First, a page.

Have they heard of conflict of interest?

Sep 2, 2003 9:07 AM

FOXES GUARDING THE HEN HOUSE? That’s how opponents to California Gov. Gray Davis reacted when the embattled chief executive said he would let the Indian tribes select a couple of members of the state’s gaming commission.

Davis justified his move by saying he thought it was "perfectly appropriate" since he is looking for "good people with regulatory experience."

Not so, said gubernatorial candidate Arnold Schwarzenegger, remarking that it was "unfortunate and misguided." He didn’t go so far as some of his supporters who suggested that the move just might get the rich Indian casino operators to support Davis’ efforts to avoid the recall effort.

Not commenting was Lt. Gov. Cruz Bustamante who also is a candidate to succeed Davis should the voters support the recall.

Bustamante has a history of supporting the Indian’s gaming efforts and reportedly has had $1.1 million added to his current campaign treasury.

 

HAS HE PACKED IT IN?: We have no confirmed reports that world-famous "whale" Kerry Packer has been trolling in Las Vegas’ gaming emporiums, but those that know him are satisfied that he is moving his chips somewhere on the planet.

Even without his gaming exploits, Packer continues to make news in the publishing industry, an activity that he dominates in his native Australia. Last week, his company, Publishing & Broadcasting Ltd. reported a 42% jump in net profit, a record for Packer’s company.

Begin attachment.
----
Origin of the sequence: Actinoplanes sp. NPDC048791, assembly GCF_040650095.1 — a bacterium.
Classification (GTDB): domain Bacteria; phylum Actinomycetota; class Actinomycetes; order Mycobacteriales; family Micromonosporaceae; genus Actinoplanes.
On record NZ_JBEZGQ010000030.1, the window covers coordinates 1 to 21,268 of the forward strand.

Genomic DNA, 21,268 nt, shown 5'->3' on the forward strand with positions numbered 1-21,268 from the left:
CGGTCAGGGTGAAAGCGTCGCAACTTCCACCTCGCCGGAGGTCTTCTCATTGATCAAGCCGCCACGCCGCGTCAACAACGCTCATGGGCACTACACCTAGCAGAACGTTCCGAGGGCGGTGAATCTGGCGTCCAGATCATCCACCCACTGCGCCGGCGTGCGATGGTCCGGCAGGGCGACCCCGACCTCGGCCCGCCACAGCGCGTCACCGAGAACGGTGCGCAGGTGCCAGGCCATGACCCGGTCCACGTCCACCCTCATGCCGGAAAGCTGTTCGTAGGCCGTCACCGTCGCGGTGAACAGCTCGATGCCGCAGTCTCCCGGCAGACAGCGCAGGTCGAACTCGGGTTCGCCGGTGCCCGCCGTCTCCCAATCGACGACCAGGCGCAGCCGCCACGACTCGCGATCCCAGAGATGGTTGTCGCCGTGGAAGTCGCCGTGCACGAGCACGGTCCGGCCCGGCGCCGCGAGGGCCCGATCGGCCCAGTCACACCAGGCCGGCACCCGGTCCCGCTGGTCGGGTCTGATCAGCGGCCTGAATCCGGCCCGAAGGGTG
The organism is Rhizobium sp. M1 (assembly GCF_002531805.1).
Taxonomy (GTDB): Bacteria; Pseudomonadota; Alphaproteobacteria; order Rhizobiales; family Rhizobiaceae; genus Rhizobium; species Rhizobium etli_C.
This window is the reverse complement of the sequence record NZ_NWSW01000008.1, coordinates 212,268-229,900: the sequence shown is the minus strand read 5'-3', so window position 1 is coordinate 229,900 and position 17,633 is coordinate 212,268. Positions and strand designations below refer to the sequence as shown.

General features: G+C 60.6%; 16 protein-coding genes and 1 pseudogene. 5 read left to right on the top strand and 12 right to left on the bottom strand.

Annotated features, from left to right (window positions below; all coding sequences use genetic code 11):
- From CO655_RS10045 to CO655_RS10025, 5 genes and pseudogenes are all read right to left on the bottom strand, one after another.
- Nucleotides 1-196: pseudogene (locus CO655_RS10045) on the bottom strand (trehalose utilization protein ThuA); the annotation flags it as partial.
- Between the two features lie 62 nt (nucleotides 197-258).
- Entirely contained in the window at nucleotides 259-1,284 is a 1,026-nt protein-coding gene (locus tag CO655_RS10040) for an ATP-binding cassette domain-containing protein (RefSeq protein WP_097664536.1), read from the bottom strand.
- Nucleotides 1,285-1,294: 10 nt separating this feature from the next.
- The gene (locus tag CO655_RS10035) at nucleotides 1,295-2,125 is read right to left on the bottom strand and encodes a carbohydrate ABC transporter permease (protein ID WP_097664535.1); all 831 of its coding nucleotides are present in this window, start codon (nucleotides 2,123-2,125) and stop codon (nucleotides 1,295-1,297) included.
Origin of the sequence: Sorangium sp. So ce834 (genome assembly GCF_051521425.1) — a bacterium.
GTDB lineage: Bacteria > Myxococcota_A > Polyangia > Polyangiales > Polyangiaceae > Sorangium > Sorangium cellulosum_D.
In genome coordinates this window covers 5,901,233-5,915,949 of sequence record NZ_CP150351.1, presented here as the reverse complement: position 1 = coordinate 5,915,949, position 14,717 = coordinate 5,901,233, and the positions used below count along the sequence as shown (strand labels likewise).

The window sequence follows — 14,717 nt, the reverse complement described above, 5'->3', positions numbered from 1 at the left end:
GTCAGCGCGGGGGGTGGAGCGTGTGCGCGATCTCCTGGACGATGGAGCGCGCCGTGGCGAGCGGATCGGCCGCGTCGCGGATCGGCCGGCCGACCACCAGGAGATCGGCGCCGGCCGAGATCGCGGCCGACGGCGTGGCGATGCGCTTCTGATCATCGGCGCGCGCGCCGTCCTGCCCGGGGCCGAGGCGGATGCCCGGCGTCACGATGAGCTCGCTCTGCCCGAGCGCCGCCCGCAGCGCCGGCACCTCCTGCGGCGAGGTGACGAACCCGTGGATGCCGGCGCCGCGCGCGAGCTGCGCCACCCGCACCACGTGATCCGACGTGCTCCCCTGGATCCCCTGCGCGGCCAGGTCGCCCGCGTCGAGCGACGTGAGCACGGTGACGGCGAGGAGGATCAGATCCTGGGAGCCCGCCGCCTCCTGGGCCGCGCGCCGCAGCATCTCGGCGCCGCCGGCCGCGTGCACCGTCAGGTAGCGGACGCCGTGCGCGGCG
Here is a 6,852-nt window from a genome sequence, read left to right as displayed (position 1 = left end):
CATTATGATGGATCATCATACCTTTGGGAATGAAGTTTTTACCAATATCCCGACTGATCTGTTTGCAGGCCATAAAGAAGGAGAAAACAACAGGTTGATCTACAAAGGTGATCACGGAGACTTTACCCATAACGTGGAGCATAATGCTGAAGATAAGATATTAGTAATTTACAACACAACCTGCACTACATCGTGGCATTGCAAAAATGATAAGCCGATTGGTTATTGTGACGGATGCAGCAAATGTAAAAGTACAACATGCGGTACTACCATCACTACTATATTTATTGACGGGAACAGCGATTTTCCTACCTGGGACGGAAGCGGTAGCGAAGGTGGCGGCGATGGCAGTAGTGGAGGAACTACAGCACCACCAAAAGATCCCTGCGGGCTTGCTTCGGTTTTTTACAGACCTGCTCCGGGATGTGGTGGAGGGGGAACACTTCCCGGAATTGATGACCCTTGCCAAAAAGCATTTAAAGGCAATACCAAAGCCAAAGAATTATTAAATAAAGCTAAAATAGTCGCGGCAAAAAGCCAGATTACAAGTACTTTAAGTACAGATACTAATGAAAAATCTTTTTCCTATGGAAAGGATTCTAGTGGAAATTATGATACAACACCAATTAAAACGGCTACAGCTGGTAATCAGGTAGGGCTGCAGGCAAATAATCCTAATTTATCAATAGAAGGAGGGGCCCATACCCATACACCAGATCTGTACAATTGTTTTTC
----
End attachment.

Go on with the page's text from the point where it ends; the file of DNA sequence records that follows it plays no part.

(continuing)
The company said sales had increased to $1.86 billion from last year’s $1.62 billion with profit checking in at $243 million.

Not only does the company publish a string of magazines but it also owns a television network and has a stake in the Crown Casino in Melbourne.

 

STAMP THOSE BETS: That’s the latest wrinkle being proposed by the anti-gamblers in Hong Kong. They want the government to force the Hong Kong Jockey Club to place a cigarette-style warning label on all soccer bets. They haven’t said anything about the billions of dollars that are wagered on horse racing.

Soccer betting is relatively new in Hong Kong. It started on Aug. 1 when the government awarded the Jockey Club, a non-profit charity, exclusive rights to accepting soccer bets. The charity already handles horse racing and the lottery.

The gambling opponents said they wanted the warning label to help children avoid the temptation of gambling.

The newness of the operation showed up the other day when the Jockey Club stopped taking a certain wager involving three soccer teams because they had too much action on that combination. They called it "risk management."